Cycling … Carbon Fibre versus Steel

Back in 1984 - Pete wearing his old Oxonian cycling jersey near Brill, Buckinghamshire

Twenty-five years after I gave up competitive cycling I went and bought a new road bike! What was I thinking? Have I some how forgotten the endless hours of pain and loneliness out on the road? Or the misery of riding in the rain? Or maybe I’ve simply gotten caught up in the UK’s post-Olympic cycling success fever? I’ve no certain idea. But it’s an awesome machine! So different to bikes from the 80’s… Perhaps, embarrassingly, that in itself is part of the motivation – the engineering brilliance of modern carbon fibre bikes! Although the true endeavour is to find an activity that can be easily squeezed in to just a few hours when climbing isn’t possible.

So what’s my verdict on a new plastic carbon fibre composite bike frame versus double butted (differing tube thicknesses for variable strength and weight) Reynolds 531C steel frame? Well it seems that everyone knows the weight and rigidity benefits of carbon fibre frames – it is almost unbelievable when one picks up a modern bike, they are impossibly light! One wonders if they are filled with helium. But in my humble opinion they are not as forgiving, a little less comfortable, and slightly skittish too. That is, their incredible light weight and reduced shock absorbency makes them skip about a bit on rough roads. It could be easy to loose control. Of course in some cases the carbon is laid more thinly to give greater and more specific shock absorbency by allowing the plastic to flex. But that isn’t the point of a road going racing bike. The point is to be fast and responsive. So all that said – once your bum gets used to riding again – the weight benefit easily outclasses the old steel frames. Incredibly responsive to extra power, easier to pedal up-hill, beautifully crafted continuous lines, and fast! Basically, the plastic bike kills the steel bike in every aspect of performance!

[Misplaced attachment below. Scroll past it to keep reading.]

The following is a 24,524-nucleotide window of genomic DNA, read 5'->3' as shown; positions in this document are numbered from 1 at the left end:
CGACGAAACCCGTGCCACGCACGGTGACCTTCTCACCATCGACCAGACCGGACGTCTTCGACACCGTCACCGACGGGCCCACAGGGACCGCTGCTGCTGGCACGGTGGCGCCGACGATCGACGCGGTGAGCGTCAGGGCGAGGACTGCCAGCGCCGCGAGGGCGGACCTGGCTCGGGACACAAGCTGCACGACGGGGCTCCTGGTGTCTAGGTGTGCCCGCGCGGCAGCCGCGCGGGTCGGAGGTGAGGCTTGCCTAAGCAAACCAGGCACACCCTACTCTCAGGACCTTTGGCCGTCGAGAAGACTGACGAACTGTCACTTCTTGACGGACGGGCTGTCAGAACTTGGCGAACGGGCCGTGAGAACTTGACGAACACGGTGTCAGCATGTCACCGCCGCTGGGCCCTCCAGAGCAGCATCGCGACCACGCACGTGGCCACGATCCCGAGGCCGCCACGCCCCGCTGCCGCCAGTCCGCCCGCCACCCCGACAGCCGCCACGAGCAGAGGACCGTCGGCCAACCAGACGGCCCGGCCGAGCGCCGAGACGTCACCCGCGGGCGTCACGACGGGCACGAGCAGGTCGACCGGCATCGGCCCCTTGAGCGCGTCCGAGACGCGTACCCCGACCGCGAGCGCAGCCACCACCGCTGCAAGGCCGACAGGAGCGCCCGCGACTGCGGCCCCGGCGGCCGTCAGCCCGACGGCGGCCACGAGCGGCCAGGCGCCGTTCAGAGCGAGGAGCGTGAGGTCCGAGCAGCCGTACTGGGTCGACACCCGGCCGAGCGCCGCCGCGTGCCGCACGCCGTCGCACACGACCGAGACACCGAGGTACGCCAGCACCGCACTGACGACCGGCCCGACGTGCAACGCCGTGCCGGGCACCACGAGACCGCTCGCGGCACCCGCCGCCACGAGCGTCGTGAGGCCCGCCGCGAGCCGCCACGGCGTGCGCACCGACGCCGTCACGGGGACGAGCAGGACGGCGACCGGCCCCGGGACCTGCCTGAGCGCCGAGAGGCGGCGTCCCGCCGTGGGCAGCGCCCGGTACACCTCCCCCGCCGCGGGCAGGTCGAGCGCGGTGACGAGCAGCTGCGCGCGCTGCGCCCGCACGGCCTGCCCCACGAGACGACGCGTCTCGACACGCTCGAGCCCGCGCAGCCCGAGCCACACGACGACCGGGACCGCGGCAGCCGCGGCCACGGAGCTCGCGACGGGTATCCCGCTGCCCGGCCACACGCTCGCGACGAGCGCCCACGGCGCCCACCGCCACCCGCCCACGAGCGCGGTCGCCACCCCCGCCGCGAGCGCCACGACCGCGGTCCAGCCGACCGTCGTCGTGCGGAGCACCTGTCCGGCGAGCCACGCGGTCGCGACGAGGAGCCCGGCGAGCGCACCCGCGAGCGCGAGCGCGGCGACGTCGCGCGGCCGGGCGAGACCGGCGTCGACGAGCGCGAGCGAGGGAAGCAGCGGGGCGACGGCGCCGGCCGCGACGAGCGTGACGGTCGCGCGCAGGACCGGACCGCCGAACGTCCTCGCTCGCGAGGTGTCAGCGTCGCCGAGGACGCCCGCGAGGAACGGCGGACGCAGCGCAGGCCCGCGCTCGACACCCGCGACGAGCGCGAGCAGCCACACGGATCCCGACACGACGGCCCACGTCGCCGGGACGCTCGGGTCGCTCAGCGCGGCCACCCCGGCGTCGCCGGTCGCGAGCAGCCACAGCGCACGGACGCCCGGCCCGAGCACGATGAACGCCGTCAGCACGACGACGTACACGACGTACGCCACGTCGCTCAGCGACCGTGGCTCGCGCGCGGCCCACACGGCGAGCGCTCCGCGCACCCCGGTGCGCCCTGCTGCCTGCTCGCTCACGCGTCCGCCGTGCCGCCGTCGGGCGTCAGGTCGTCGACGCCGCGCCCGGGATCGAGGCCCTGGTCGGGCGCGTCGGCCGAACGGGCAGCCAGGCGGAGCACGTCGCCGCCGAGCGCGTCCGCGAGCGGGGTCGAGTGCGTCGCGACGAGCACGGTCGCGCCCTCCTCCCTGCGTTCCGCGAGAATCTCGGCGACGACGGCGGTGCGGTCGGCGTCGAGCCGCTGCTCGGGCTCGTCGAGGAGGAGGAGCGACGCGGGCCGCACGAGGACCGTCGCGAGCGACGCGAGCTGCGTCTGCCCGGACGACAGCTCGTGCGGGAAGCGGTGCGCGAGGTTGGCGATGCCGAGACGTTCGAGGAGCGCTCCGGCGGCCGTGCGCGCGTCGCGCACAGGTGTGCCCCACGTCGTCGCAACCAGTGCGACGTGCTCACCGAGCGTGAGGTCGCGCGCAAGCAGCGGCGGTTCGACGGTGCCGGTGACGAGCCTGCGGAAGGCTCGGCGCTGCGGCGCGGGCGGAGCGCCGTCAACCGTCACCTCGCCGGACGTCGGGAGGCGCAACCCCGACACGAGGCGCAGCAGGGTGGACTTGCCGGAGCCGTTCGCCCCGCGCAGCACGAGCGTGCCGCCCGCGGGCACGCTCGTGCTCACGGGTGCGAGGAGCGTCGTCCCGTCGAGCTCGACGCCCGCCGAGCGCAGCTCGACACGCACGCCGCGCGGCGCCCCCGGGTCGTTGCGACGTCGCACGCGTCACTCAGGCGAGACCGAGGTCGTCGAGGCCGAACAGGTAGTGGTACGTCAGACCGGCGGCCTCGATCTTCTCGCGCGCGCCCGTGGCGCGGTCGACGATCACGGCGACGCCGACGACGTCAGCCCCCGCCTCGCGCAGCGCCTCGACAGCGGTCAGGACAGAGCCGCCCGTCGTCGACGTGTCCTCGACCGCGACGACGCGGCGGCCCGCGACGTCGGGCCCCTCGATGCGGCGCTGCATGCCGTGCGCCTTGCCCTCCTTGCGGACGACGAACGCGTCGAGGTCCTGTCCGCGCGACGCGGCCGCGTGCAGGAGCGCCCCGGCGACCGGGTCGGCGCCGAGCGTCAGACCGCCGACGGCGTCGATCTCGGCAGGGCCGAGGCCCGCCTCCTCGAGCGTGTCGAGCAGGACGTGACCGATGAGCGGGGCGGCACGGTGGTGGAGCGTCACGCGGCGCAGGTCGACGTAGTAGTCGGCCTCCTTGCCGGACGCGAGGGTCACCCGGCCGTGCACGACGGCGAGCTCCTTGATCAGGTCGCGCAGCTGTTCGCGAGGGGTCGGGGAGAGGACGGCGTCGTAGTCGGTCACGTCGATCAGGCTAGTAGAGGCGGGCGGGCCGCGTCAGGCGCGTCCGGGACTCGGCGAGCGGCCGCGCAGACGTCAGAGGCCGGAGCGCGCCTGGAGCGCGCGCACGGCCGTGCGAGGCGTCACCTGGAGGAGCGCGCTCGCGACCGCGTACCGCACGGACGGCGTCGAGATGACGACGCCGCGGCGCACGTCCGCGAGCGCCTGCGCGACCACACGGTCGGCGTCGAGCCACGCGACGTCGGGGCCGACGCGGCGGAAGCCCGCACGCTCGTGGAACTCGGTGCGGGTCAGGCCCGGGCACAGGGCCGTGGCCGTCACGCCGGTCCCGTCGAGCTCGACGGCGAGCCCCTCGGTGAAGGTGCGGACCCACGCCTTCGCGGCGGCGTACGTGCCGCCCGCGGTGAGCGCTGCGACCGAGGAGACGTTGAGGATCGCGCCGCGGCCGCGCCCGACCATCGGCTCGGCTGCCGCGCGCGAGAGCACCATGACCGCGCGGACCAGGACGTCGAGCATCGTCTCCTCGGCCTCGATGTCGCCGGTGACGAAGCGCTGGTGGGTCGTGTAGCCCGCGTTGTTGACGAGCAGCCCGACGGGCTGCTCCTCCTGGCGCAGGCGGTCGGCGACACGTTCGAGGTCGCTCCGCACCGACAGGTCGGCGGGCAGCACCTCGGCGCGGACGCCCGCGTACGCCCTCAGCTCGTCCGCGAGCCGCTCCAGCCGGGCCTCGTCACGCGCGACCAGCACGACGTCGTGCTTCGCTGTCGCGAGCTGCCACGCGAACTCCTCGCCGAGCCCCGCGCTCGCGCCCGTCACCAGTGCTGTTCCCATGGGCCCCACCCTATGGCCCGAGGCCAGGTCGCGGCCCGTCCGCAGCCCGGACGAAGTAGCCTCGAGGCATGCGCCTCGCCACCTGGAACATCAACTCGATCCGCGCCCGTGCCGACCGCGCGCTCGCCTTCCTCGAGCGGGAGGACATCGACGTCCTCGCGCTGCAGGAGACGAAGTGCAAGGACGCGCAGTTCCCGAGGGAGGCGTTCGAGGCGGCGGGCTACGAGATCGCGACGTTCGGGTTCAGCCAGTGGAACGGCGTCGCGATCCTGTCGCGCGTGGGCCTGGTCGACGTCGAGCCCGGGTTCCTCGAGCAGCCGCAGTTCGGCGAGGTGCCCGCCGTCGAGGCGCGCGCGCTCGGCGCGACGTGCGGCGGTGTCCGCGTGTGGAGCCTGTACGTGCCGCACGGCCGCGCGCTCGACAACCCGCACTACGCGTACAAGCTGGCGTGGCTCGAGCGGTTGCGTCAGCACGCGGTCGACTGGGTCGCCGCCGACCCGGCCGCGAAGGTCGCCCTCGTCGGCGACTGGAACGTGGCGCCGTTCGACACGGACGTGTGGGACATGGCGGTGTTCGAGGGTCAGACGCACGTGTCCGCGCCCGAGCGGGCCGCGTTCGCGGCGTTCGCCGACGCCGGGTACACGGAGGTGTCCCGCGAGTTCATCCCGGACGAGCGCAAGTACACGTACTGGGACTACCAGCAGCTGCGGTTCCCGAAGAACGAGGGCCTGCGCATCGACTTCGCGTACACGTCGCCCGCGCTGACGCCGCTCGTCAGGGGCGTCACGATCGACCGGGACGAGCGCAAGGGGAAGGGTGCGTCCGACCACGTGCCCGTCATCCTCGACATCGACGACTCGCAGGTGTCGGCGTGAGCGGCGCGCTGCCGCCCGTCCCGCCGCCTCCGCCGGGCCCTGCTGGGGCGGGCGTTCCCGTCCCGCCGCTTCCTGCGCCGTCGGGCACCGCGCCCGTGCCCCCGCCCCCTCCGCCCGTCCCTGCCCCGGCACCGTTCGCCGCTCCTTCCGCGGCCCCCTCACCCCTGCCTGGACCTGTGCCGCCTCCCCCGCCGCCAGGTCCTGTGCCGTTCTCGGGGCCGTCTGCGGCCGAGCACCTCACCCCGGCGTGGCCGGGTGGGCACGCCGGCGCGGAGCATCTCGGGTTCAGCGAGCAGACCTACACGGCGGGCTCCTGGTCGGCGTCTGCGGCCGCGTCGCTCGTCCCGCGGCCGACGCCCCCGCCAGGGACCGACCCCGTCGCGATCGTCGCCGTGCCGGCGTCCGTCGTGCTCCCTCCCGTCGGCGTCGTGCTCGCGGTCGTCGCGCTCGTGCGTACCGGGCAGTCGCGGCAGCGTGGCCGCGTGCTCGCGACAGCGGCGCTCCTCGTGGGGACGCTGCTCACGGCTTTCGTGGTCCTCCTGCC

Pete poised above Sedbergh on an awesome plastic carbon fibre composite bike (photo by Rachel)

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